Create an adjustable background blur/bokeh effect with Lens Studio

Tutorial created using Lens Studio 3.3.1
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In this Lens Studio tutorial we'll go over how to add an adjustable background blur (or "bokeh" as it is sometimes called, although it technically isn't bokeh in our case) to a lens. We'll go over how to apply the blur to just the background, add a slider to let the user adjust the strength of the blur, as well as how you can layer post effects on top of the completed lens. You can see an example of this type of effect by clicking here or by scanning the snapcode below.

Snapcode for lens with adjustable background blur

Blurring the background

Adding the blur

Blurring the background might actually be the easiest part of this lens. Start off by adding a "Gauss Blur" Post Effect in the Objects Panel. This will make the preview blurry (hooray!) and add a Gauss Blur material to the Resources Panel. If you select this material you can adjust the "Blur Factor" in the Inspector Panel to make the preview more or less blurry.

Blurring only the background

So far we have a blur going on, but our subject is also blurry. Add a Screen Image in the Objects panel and a Portrait Background Segmentation Texture in the Resources Panel. Now at this point we could set the texture of the screen image to be the Device Camera Texture and then mask the camera with the segmentation, but that would cause issues if we want to add something like grain or some other overlay to our lens. Instead, we are going to apply the segmentation only to the screen image.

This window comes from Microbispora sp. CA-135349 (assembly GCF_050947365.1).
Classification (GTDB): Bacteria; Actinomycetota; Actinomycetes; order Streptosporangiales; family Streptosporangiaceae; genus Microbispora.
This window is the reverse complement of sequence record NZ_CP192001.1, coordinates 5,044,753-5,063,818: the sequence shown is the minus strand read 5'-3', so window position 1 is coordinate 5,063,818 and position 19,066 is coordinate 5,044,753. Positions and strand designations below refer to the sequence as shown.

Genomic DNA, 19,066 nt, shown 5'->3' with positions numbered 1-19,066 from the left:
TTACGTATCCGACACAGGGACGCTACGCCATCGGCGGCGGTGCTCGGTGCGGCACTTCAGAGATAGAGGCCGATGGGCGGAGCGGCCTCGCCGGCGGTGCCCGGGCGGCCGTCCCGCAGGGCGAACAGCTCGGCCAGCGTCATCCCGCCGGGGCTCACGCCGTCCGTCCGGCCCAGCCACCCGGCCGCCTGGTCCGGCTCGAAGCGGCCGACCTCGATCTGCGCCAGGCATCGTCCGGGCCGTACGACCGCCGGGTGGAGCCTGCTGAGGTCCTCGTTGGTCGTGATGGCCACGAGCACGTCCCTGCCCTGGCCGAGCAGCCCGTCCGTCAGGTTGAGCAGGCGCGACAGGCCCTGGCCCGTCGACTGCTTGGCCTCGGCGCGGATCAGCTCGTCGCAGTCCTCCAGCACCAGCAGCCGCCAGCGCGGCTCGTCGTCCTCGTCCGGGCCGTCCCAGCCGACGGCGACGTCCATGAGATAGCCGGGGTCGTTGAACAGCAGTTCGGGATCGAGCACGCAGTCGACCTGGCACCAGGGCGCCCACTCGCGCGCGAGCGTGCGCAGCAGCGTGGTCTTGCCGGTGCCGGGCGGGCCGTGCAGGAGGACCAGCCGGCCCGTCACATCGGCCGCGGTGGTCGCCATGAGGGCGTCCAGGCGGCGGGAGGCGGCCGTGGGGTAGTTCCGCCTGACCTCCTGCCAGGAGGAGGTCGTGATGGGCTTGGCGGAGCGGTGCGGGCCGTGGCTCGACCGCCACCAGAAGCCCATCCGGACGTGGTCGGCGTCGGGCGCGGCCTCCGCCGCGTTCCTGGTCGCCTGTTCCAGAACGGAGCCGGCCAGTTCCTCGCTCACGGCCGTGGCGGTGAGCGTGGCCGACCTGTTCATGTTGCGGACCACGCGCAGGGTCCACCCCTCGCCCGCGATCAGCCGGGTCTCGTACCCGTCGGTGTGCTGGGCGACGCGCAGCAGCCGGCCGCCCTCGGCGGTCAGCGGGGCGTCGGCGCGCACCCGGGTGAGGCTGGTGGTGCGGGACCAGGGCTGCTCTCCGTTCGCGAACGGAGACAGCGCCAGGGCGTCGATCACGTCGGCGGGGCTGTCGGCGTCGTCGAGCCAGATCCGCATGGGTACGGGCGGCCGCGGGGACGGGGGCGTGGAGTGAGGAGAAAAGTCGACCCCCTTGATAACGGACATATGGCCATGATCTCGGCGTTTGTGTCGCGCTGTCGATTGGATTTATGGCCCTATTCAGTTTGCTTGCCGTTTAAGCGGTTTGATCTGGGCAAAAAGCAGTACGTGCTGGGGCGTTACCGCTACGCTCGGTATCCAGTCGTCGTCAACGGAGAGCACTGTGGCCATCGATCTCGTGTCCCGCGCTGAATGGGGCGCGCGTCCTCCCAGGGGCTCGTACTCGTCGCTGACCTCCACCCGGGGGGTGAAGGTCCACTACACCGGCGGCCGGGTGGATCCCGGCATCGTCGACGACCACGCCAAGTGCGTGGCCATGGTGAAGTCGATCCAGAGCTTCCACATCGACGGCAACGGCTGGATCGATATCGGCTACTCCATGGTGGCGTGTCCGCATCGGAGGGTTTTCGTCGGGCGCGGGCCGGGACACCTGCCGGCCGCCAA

To do this, start by creating a new Unlit material. Select the material and set the Device Camera Texture as the Base Texture. Now enable the Opacity Texture option. If there is not an option to select a texture, change the Blend Mode of the material to Normal. Then select the segmentation texture for the opacity texture.

Setting up the Unlit material with the segmentation

Now select the screen image and set the material to be our unlit material we just finished setting up. The default Stretch Mode of Fit should be fine, but I like to change mine to Stretch just to be safe and make sure the image fills the screen. You may notice that ther person is blurry now instead of the background, so select the Portrait Background Segmentation in the Resources Panel and select the "Invert Mask" option in the Inspector Panel. Now you should be golden! Since the default preview videos have a plain background, I recommend you push the lens to your device so you can really see it in action.

The user interface components

So we have a blurry background, but how blurry should it be? Very blurry, somewhat blurry, or hardly blurry? Instead of guessing, why don't we add some controls and let the user decide!